Orlando Is Boston's Toughest Challenge

Orlando Is Boston's Toughest Challenge

Red's Army

Orlando Is Boston's Toughest Challenge

By

Why
Celtics Are Best Vs. Heat, Cavs and Lakers

by DRJ


The playoff version of the Celtics will always be best when facing teams
that have a superstar at their core. Why? Because guys like DWade,
Lebron and (to a slightly lesser extent) Kobe are just too good.


Huh?

Yep… those guys are so good that they're IMPOSSIBLE to cover
one-on-one. And that leads to a critical component of the Celtics'
defensive posture. The true superstars are SO good, that EVERYBODY KNOWS
they can't be stopped one-on-one. Nobody even begins to question that
truth. (Not even The Truth… who might otherwise be so inclined.)

This certain knowledge means that the entire team knows that the only
way to stop the superstar – and by extension win the series – is for the
TEAM to stop him. This leads directly to tremendous cohesion on the
defensive end. That clockwork-like mechanism we've seen when the Cs
reach their most sublime level of defensive power comes most easily and
naturally when the team is facing a true superstar. There's no other
way to stop the guy
, they all know it, so NO ONE DREAMS of being the
hero, and EVERYONE works within the team framework – so that TOGETHER,
the superstar is stopped. This “forced teamwork” leads to not only the
containment of the superstar, but to all the benefits that the
Cs' inimitable defense brings to this team.

How important are those benefits? Well, as Doc and KG like to say – defense
is who they are
. So those benefits are CRITICALLY important.
Defensive cohesion = wins for this team.

Now what's happening in these playoffs in light of all this?


As it turned out, the Heat are the MOST superstar-centric team in the
NBA. Therefore, we could expect the Celtics to be best suited for
beating them. And they were. There could not have been a more
perfect 1st-round opponent
for the Cs to warm up with. Because face
it – while the Cs surely flipped a switch going into the playoffs, they
were NOT ready for prime time in the beginning. They needed to be
well-challenged in order to hone their skills for the later rounds – but
not so challenged that they would actually lose. The Heat were perfect
in that role.

Their next opponent just happened to be (arguably) the SECOND most
superstar-dependent team in the NBA. A lot tougher than the Heat, but
still highly dependent on ONE GUY. The Cs had to learn to TRULY come
together on D to stop Lebron… and they all knew it. And did it. So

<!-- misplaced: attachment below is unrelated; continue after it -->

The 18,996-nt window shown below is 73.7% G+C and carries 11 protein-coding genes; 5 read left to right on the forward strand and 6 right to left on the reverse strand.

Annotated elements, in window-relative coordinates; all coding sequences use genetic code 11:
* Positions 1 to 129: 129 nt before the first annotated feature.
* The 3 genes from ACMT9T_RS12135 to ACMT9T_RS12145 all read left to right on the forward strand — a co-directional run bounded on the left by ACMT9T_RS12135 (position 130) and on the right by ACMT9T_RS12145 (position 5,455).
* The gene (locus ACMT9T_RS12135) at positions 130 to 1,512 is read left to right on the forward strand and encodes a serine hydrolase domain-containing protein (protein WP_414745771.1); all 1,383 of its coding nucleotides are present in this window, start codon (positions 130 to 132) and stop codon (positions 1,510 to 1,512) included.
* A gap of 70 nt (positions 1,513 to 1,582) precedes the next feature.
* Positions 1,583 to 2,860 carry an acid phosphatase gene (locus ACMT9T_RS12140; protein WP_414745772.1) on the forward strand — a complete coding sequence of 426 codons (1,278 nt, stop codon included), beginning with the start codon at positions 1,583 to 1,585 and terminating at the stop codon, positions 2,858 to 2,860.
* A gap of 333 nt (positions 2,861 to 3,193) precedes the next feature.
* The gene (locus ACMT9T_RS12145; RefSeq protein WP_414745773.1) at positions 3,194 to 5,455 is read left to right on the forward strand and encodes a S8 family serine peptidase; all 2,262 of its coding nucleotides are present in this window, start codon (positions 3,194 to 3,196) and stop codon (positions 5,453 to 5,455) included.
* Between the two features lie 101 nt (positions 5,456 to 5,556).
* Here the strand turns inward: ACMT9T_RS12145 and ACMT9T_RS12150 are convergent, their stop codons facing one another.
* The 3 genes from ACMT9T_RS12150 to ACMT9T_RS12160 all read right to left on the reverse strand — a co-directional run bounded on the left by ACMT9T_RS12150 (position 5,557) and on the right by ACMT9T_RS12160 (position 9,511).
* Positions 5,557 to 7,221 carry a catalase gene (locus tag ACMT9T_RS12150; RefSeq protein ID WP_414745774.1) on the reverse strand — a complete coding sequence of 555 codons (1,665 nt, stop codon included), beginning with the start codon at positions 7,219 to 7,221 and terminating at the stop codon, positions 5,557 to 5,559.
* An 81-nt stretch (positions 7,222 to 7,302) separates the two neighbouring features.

again, the Cavs were arguably the perfect 2nd-round opponent for
the Celtics. Just good enough to really challenge them, but not good
enough to beat them.

But now, the Celtics' perfect playoff progression is ended. Now they
must take a quantum leap. (Note: The ideal 3rd-round opponent would have
been the Lakers: an excellent, well-rounded, multi-talented team, but
still superstar-dependent – albeit to a lower extent than the Cavs.)

Orlando does have a superstar at its center, but they are not nearly as
dependent on their guy as the Celtics' previous two opponents. (And
also, Orlando is not as dependent on Howard as the Lakers are on their
superstar.)

Against the Magic, the Celtics will not have the same external push (the
superstar challenge) toward strong team defense that they had playing
the Heat and Cavs, and would have vs. the Lakers. They have to come in knowing
and accepting
what needs to be done, in advance. The Celtics match
up well with Orlando, and the series will be a tough one, for
that reason – and because the Magic's inside-outside game is extremely
dangerous, and very hard to defend. The Celtics' defense will be
stretched further playing Orlando than in any other series.

Stretched, but not broken. They can do it… but they must never lose
focus on the team concept of defense, never stop working, never
take their foot off the gas pedal. When they get them down, the Cs must
step on their throats, hard. The Magic and their 3-point shooters are
too dangerous to EVER be toyed with.


The Celts have the best defense in basketball, when they play the way
they know they must. Their problems come when they lose focus. That's
when they lose their way, and sometimes the game. Keep that focus, win
the series.


So why have I not even mentioned offense? Because offense will
almost always come one way or the other. The Celtics have so many
weapons that they cannot all misfire at the same time. It happens
(usually when the refs interfere and/or the Cs give up… a la Cavs game
3), but it's rare. So offense will come; guys will step up. No need to
worry about it.

Which brings up a final interesting point. Of the teams left in the
playoffs, two have clear superstars (Lakers and Magic), and two do not
(Celtics and Suns). I'm hoping the Lakers come out of the West, because
I'd rather face a superstar team than one whose talents come at you from
many directions at once. (And besides, the Cs have LA's number.)

Of course, the opposite logic should also apply. The Lakers and Magic
should worry about having to face the Suns and Celtics… for the same
reason. But I doubt they know that. Or believe it.

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